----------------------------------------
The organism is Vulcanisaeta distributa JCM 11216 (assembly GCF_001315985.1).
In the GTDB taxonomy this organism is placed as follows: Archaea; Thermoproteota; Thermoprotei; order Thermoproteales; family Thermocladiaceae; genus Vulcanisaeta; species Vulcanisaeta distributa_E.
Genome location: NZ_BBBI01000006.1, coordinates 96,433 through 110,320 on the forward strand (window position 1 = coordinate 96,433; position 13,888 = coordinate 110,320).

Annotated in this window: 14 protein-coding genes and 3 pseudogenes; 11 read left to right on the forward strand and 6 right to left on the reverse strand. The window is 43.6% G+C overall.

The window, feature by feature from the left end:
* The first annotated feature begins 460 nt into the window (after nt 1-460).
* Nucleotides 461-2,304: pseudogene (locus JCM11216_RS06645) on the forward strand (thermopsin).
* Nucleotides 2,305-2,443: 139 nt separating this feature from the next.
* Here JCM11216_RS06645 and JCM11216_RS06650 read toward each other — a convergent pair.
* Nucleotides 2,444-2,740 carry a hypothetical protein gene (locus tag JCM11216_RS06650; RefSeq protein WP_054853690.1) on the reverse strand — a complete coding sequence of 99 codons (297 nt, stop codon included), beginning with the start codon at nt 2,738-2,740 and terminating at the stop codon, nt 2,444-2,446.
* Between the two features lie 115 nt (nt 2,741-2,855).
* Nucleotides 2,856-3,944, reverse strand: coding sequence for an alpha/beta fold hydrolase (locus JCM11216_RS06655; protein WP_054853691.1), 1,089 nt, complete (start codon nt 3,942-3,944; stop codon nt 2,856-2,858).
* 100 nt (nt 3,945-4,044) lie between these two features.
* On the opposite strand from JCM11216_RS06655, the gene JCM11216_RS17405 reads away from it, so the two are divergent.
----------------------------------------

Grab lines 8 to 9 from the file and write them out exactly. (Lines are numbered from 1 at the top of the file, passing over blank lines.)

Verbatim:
* Nucleotides 2,305-2,443: 139 nt separating this feature from the next.
* Here JCM11216_RS06645 and JCM11216_RS06650 read toward each other — a convergent pair.